Giving My Pets What They NeedGiving My Pets What They Need

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Giving My Pets What They Need

After almost losing our family dog to a preventable infection, I realized that we needed to take her veterinary care more seriously. We started taking her in for regular checkups and focusing on vaccinations, and I know that it has made a few differences. Up until that time, our dog had always seemed a little off, but after she started getting the care that she needed, she would run and play like her peers. I want other pet owners to understand the importance of veterinary care, so I made this website. Find out what you need to do to take care of your pet by reading these articles.

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You Should Still Spay Your Cat Even If She Won't Go Outside

When veterinarians suggest spaying an indoor cat, some cat owners shrug their shoulders and say it's not necessary because she won't get out. This sounds like a logical argument on its face. However, the fact that you plan to keep your cat inside is not really a good reason not to spay her. Indoor cats should still be spayed for the following reasons.

Cats are really adept at escaping when in heat.

If you do not spay your female cat, she will go into heat. Female cats can act like totally different creatures when in heat. If your cat is normally docile and happy to remain on the couch, she may start dedicating every ounce of her willpower towards an escape attempt when she's in heat. Cats can claw their way through screens, sneak out through vents, and more. So, while the chance of an indoor cat becoming pregnant is low, it is definitely not zero. Spaying will stop her from attempting to escape and becoming pregnant.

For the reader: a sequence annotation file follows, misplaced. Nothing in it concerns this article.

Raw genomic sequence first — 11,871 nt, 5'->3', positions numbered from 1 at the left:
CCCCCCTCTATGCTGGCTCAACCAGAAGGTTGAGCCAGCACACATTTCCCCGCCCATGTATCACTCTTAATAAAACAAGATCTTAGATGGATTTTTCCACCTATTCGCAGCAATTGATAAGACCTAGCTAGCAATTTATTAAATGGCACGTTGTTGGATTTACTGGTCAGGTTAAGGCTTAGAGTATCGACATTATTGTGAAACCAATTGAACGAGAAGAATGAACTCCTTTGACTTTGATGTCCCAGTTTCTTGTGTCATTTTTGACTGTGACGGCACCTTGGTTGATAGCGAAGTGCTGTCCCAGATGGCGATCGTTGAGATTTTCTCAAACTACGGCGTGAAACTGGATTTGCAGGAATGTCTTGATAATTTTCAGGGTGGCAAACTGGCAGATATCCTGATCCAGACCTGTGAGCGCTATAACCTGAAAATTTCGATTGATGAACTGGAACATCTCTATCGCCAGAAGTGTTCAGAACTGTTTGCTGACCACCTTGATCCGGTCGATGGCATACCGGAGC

Cats who sneak outdoors can be injured.

If your cat does manage to sneak outside when she is in heat, pregnancy is not the only thing you have to worry about. Cats who sneak outdoors can get hit by cars, bit by other cats and wildlife, or injured by people with bad intentions. If you spay your cat, she will be less likely to escape and face these threats.

Unspayed cats are at risk for cancer.

Unfortunately, reproductive cancers like uterine cancer and ovarian cancer are pretty common in unspayed female cats. These cancers are quite painful, and they are difficult to treat. People don't often know there is anything wrong with their cat until the disease is very progressed since cats are so good at hiding their pain. If you spay your female cat, her uterus and ovaries will be removed, so she will not be able to develop cancer in those organs. Spayed female cats are also less likely to develop cancer of the mammary glands or breast tissue.

Just because you plan on keeping your cat indoors does not mean you should not have her spayed. Spaying is important for her long-term safety and health. Talk to a local vet to learn more about the spaying procedure, what it involves, and what it will cost. It is almost always the best thing to do for your cat, even if she lives inside.

For more information, contact a vet near you.